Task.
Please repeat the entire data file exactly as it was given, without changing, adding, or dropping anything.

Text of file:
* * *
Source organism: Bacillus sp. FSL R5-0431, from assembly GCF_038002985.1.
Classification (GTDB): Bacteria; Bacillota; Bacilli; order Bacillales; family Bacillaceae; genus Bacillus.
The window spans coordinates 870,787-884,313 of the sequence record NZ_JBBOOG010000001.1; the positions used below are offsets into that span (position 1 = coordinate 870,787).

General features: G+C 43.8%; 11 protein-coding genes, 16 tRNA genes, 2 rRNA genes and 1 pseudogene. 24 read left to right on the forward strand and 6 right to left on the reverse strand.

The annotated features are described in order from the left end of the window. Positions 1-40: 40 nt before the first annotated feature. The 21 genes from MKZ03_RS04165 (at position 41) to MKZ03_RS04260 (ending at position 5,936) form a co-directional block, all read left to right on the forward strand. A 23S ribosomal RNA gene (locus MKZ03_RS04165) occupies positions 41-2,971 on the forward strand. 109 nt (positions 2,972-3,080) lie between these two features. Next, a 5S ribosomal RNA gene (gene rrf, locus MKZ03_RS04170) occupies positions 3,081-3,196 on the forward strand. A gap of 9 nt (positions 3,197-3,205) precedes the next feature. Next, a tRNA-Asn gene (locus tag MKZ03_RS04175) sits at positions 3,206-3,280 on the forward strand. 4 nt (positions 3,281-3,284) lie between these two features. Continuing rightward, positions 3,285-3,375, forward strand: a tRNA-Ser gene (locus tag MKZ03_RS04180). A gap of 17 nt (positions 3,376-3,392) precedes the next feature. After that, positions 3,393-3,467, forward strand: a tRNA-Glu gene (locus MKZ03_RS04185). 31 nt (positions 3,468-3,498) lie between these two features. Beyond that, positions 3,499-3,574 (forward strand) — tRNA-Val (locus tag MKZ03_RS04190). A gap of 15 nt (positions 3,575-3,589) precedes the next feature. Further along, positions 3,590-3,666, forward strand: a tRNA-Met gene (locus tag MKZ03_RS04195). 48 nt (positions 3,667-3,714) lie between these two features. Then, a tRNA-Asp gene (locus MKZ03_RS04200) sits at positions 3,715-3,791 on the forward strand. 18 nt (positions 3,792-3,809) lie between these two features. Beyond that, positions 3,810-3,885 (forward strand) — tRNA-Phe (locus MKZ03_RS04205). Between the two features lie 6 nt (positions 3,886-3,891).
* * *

Source organism: Bacillus sp. FSL R5-0431, from assembly GCF_038002985.1.
Classification (GTDB): Bacteria; Bacillota; Bacilli; order Bacillales; family Bacillaceae; genus Bacillus.
The window spans coordinates 870,787-884,313 of the sequence record NZ_JBBOOG010000001.1; the positions used below are offsets into that span (position 1 = coordinate 870,787).

General features: G+C 43.8%; 11 protein-coding genes, 16 tRNA genes, 2 rRNA genes and 1 pseudogene. 24 read left to right on the forward strand and 6 right to left on the reverse strand.

The annotated features are described in order from the left end of the window. Positions 1-40: 40 nt before the first annotated feature. The 21 genes from MKZ03_RS04165 (at position 41) to MKZ03_RS04260 (ending at position 5,936) form a co-directional block, all read left to right on the forward strand. A 23S ribosomal RNA gene (locus MKZ03_RS04165) occupies positions 41-2,971 on the forward strand. 109 nt (positions 2,972-3,080) lie between these two features. Next, a 5S ribosomal RNA gene (gene rrf, locus MKZ03_RS04170) occupies positions 3,081-3,196 on the forward strand. A gap of 9 nt (positions 3,197-3,205) precedes the next feature. Next, a tRNA-Asn gene (locus tag MKZ03_RS04175) sits at positions 3,206-3,280 on the forward strand. 4 nt (positions 3,281-3,284) lie between these two features. Continuing rightward, positions 3,285-3,375, forward strand: a tRNA-Ser gene (locus tag MKZ03_RS04180). A gap of 17 nt (positions 3,376-3,392) precedes the next feature. After that, positions 3,393-3,467, forward strand: a tRNA-Glu gene (locus MKZ03_RS04185). 31 nt (positions 3,468-3,498) lie between these two features. Beyond that, positions 3,499-3,574 (forward strand) — tRNA-Val (locus tag MKZ03_RS04190). A gap of 15 nt (positions 3,575-3,589) precedes the next feature. Further along, positions 3,590-3,666, forward strand: a tRNA-Met gene (locus tag MKZ03_RS04195). 48 nt (positions 3,667-3,714) lie between these two features. Then, a tRNA-Asp gene (locus MKZ03_RS04200) sits at positions 3,715-3,791 on the forward strand. 18 nt (positions 3,792-3,809) lie between these two features. Beyond that, positions 3,810-3,885 (forward strand) — tRNA-Phe (locus MKZ03_RS04205). Between the two features lie 6 nt (positions 3,886-3,891).